Even with all of the tumultuous accounting and tax changes over the years, I still believe in the benefits of equipment leasing. What has become clear to me; however, is that the equipment leasing landscape has been permanently altered, departing drastically from the “anything goes” mentality of the 80s and 90s. In less than 10 years, the equipment leasing industry slid down a slippery slope, never to return to its former glory.

Did the equipment leasing industry create the rules that guided equipment leasing? Certainly not. Nevertheless, the industry had a major influence on the rule makers, which included the Financial Accounting Standards Board (FASB) and the U.S. Congress.

Through the power of legislation and accounting guidelines, a multi-trillion dollar industry was built on a single concept; let a company pay rent for the use of an asset and never report it on their corporate balance sheet.

Equipment leasing became so powerful that if any CFO did not use it, he was subject to belittlement by his financial peers. Airlines, trucking firms, banks, computer companies and medical device manufacturers used it to grow their businesses without reporting billions of financing on their balance sheets.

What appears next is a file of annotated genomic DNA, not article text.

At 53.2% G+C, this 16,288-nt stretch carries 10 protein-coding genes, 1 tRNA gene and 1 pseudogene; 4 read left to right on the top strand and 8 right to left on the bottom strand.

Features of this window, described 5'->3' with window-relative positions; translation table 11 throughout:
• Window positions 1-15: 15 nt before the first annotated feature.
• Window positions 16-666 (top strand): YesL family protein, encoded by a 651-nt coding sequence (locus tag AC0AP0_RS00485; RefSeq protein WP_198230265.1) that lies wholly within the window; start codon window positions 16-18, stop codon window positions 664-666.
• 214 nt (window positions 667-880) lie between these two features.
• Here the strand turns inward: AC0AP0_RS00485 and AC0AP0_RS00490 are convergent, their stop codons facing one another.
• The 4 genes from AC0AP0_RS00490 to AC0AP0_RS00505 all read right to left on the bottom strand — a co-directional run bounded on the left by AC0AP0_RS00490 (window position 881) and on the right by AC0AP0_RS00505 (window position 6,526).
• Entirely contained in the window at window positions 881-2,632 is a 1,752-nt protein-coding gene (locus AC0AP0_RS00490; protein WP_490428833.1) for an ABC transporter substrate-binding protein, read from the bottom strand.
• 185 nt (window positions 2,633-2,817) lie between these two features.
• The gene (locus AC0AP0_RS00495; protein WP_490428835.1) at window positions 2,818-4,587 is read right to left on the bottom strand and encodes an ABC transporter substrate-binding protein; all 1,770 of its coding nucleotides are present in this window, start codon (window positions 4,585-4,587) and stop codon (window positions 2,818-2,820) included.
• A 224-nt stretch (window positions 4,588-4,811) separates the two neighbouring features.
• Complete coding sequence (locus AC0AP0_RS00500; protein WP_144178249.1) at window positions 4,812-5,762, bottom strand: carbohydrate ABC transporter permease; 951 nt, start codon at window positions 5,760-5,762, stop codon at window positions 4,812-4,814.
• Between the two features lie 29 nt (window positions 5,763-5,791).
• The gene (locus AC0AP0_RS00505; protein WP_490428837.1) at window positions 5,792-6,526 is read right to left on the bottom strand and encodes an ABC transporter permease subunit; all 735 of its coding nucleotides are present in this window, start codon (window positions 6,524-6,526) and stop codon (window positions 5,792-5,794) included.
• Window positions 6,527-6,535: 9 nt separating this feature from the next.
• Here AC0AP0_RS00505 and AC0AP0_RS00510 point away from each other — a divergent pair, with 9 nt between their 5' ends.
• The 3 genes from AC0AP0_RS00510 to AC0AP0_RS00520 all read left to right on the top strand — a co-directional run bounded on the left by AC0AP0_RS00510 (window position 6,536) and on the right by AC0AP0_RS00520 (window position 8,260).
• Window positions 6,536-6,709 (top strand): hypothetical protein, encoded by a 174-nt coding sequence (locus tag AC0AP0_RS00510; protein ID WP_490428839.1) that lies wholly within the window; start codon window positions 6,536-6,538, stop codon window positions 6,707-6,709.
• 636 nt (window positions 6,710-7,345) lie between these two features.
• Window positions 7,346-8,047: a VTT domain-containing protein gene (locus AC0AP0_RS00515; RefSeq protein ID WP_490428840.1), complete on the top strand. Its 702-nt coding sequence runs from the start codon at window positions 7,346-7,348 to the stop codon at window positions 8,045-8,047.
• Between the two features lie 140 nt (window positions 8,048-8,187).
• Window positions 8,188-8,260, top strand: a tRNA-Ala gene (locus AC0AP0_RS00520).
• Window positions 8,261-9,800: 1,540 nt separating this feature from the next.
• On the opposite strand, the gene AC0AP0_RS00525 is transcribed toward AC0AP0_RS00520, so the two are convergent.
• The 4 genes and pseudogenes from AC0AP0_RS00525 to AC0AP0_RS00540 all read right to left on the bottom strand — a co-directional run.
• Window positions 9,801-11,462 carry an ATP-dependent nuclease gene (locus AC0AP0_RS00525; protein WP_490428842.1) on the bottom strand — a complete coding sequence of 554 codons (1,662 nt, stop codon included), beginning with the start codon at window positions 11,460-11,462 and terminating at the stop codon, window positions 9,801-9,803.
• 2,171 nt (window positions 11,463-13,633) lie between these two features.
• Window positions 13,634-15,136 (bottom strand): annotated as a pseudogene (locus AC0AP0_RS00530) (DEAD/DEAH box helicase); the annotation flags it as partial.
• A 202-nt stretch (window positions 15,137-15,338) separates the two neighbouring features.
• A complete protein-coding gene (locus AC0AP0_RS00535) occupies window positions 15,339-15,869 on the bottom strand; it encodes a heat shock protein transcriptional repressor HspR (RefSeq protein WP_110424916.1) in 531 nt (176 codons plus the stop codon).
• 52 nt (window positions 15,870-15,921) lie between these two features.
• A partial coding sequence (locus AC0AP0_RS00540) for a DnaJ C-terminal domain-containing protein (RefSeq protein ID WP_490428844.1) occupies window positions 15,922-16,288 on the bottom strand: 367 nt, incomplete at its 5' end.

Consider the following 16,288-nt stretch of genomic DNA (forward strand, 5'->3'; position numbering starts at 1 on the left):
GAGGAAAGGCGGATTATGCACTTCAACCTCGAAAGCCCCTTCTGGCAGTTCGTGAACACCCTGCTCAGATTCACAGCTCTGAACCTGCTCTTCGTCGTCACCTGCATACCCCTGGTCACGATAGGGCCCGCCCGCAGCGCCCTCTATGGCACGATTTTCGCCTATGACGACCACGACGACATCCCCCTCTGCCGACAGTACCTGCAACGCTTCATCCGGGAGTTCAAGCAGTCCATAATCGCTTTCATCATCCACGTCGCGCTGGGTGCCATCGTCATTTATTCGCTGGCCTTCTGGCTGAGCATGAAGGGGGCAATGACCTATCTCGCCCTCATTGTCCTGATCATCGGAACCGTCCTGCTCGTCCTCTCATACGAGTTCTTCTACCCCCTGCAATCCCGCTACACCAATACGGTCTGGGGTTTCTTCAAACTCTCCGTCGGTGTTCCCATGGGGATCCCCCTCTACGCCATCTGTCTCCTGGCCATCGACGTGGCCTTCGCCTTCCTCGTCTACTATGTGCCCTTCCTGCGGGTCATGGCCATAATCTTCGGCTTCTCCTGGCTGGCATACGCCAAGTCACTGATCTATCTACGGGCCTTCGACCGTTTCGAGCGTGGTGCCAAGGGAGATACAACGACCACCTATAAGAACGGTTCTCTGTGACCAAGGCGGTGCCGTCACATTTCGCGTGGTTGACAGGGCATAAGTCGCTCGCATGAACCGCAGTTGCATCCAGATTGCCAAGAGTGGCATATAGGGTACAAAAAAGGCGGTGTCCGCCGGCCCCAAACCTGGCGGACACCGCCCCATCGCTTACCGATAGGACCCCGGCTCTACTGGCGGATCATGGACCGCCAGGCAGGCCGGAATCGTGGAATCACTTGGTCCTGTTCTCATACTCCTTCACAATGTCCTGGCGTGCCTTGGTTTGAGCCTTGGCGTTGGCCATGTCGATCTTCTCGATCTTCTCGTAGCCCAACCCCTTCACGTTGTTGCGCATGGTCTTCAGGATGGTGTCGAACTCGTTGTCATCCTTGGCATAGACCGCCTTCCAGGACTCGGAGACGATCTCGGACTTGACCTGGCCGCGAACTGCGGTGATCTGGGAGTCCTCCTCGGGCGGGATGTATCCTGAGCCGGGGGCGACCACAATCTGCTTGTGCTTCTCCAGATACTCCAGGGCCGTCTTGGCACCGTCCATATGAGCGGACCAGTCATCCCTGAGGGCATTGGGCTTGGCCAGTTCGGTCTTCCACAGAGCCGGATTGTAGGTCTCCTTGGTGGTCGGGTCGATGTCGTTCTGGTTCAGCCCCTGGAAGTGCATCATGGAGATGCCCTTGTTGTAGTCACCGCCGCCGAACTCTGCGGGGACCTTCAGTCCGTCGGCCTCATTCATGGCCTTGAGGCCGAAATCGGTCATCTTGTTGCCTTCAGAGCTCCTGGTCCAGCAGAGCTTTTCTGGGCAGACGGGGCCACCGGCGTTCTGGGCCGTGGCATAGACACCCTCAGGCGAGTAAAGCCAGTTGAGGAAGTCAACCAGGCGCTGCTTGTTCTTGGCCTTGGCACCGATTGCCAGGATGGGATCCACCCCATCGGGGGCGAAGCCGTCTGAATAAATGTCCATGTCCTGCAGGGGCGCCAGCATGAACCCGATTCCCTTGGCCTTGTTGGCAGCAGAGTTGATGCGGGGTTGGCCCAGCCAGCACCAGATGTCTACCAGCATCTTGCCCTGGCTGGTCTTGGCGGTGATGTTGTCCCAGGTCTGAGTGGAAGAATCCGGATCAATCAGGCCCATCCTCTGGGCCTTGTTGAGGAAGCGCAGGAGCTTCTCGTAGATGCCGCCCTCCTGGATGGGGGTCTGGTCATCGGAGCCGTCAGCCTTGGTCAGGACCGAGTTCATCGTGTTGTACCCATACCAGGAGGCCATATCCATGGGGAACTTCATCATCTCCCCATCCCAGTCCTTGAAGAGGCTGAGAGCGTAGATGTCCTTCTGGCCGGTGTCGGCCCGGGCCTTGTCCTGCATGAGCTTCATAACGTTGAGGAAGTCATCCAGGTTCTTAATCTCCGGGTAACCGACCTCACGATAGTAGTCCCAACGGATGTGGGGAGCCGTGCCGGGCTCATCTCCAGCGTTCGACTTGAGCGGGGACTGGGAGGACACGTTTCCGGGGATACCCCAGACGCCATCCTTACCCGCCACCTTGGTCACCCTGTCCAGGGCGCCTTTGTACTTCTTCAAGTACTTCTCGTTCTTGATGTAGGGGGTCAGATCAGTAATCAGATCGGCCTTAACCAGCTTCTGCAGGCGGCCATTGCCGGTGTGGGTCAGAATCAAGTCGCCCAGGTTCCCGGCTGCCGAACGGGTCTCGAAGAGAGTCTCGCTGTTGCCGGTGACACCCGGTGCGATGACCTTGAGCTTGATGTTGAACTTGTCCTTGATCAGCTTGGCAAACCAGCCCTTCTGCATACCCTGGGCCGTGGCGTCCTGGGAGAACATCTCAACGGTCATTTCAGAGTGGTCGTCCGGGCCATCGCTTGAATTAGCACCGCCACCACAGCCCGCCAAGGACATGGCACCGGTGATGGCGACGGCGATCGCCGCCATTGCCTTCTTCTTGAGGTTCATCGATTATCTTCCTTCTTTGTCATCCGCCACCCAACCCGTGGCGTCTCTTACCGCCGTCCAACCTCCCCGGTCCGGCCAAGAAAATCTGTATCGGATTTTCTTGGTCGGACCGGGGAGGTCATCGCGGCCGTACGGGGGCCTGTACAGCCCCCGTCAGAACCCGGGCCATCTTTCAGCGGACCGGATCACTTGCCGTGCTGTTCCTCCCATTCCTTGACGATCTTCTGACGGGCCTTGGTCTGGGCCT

In many cases, businesses set up phantom companies to create transactions, which had no economic merit. Yet, they generated billions in tax savings.

In addition, there were third-party transactions that utilized Wall Street to provide air cover on shaky deals. Media companies financed airplanes, aircraft manufacturers shored up faltering airlines and hardware/software vendors sought offshore treatment to generate billions in profits to satisfy the ever-increasing demand of the Wall Street community.

In hindsight, the euphoric experience of assembling multi-million dollar leases mesmerized many senior finance professionals. With so many people capitalizing on these rare opportunities, we did not spend a lot of time analyzing the pros and cons of off-balance sheet financing. We saw opportunity and took calculated risks, based on the information and business environment at the time.

Since the fall of Enron and the passing of Sarbanes-Oxley, many corporations now seek greater involvement from their auditors, review boards and credit agencies to dissect complex transactions. In fact, we are now entering a new era; one in which corporations perform costly due diligence before a transaction is signed-off.

Without knowing them personally, I am sure that the heads of Enron, WorldCom, Global Crossing and Tyco did not want outsiders to tear apart their most complex transactions to determine their underlying motives. Now that juries have heard testimony, many corporate chieftains have paid with jail time and fines.

To put losses created by Enron into perspective, experts have taken three-and-half years to complete their analysis. Sadly, 6,500 Enron employees, who had the majority of their savings in Enron stock, may have lost their entire savings.

Due to the confluence of corporate misbehavior by formerly respectable companies, I now believe that lessors need to change in order to survive.